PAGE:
Dalio breaks down which assets will perform well in each of these seasons:

  1. Higher than expected inflation – commodities / gold, inflation linked bonds
  2. Lower than expected inflation – government bonds, stocks
  3. Higher than expected economic growth – stocks, corporate bonds, commodities / gold
  4. Lower than expected economic growth – government bonds, inflation linked bonds

Tony Robbins persuaded Dalio to simplify this into an asset allocation that individual investors can follow. It’s called the All Seasons strategy and it looks like this:

  • 30% stocks
  • 15% intermediate term bonds (7-10 year)
  • 40% long term bonds (20-25 year)
  • 7.5% gold
  • 7.5% commodities

This portfolio could easily be constructed with a low cost portfolio of ETFs, as suggested in this article. (a year old but see the ETFs listed in the middle of the article)

Many people are surprised by the high allocation to bonds, but Dalio points out that stocks are three times more volatile than bonds, therefore the damage they can do in the wrong environment needs to be controlled. Most investors have their asset allocation set up to do well in a good market, but very badly in a bad market.

He also points out the importance of rebalancing annually so you do not get out of balance when one segment does particularly well. I would also stress, for the international investor, the importance of establishing your base currency to control currency risk over time.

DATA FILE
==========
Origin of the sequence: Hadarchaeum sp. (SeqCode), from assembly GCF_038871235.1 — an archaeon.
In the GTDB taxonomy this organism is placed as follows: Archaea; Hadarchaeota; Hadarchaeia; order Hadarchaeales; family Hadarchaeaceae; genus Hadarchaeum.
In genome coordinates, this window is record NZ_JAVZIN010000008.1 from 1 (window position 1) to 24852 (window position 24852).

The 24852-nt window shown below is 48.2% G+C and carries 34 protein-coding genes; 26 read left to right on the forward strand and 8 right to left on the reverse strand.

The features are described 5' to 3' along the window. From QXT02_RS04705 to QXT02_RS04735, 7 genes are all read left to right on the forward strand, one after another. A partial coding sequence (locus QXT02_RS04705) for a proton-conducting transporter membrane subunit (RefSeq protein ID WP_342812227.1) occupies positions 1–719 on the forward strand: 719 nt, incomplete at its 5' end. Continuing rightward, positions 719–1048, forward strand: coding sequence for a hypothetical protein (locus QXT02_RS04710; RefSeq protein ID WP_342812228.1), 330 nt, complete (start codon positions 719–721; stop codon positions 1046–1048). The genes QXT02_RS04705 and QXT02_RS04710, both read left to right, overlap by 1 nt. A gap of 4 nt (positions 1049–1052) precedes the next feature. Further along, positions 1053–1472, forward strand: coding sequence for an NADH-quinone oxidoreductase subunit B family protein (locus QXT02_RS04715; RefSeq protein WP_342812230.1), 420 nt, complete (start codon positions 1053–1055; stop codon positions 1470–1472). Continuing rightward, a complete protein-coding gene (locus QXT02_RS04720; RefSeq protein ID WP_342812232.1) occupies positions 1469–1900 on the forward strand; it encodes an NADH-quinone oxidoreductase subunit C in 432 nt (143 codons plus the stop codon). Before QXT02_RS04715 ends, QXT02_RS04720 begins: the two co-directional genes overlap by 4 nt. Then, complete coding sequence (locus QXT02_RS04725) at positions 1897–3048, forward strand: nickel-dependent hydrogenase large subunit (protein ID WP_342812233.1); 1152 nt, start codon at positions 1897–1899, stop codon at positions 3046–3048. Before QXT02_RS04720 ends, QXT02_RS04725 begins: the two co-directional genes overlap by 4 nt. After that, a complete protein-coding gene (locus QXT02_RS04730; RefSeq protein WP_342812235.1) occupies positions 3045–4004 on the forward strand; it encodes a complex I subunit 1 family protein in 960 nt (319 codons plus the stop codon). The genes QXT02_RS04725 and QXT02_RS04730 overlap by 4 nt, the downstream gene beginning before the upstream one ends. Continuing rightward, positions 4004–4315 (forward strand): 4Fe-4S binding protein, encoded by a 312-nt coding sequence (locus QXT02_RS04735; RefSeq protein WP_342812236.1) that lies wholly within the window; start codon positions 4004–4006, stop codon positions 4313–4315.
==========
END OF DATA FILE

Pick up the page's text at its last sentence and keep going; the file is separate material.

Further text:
So, if you are looking to add to your investments over the coming months, make sure you are considering your asset allocation carefully and set yourself up to thrive in all four seasons.

Disclaimer: This should go without saying, but the information contained in this blog is not investment advice, or an incentive to invest, and should not be considered as such. This is for information only.

Lump Sum Investing – Offshore Platforms


Today let’s take a look at a simple lump sum investment vehicle. These are often referred to as platforms or wrap accounts. There are a number of them available these days, each with different features, but we’re not going to try to compare one with another here, just to give an overview of how they work.

First of all, these products are for lump sum investment. If you are not sure what we mean by lump sum, please read this. Minimum investment levels will differ, but around USD 25,000 is typical.

Structure – The typical structure for these investments is a nominee account, whereby the assets are held by a nominee company set up by the platform provider. Investor assets are segregated from the provider company assets and the individual investor is the beneficial owner. Compared to investing directly in the underlying funds costs are reduced due to bulk trading and settlement is quicker.